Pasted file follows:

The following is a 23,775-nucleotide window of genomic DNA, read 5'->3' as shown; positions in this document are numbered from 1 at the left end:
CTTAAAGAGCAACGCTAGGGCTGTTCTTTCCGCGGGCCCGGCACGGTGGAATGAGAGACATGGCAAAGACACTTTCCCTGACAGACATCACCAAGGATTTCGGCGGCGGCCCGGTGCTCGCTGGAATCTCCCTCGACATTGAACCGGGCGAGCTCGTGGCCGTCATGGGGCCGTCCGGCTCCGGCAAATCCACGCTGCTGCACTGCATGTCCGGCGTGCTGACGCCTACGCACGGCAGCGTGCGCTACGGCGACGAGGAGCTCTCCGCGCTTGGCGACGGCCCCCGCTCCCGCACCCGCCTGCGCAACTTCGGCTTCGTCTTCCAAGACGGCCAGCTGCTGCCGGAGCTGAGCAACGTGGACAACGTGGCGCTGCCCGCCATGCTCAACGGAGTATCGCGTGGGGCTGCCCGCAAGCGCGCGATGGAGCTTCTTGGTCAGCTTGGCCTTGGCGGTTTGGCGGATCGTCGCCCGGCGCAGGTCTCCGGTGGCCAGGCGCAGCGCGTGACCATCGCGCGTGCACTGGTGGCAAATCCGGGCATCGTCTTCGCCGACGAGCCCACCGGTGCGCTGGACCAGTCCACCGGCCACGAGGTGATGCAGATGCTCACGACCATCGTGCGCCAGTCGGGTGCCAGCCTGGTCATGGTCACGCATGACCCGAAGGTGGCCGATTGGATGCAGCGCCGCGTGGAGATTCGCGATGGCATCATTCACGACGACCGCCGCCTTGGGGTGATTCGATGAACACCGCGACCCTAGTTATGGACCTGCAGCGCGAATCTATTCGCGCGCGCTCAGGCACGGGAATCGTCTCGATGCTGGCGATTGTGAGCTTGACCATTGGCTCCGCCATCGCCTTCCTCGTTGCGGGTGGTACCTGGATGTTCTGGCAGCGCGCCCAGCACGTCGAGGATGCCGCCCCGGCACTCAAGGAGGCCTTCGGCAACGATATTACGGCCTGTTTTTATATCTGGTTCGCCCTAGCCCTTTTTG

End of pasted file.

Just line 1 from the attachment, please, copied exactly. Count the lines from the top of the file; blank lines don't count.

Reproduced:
The following is a 23,775-nucleotide window of genomic DNA, read 5'->3' as shown; positions in this document are numbered from 1 at the left end: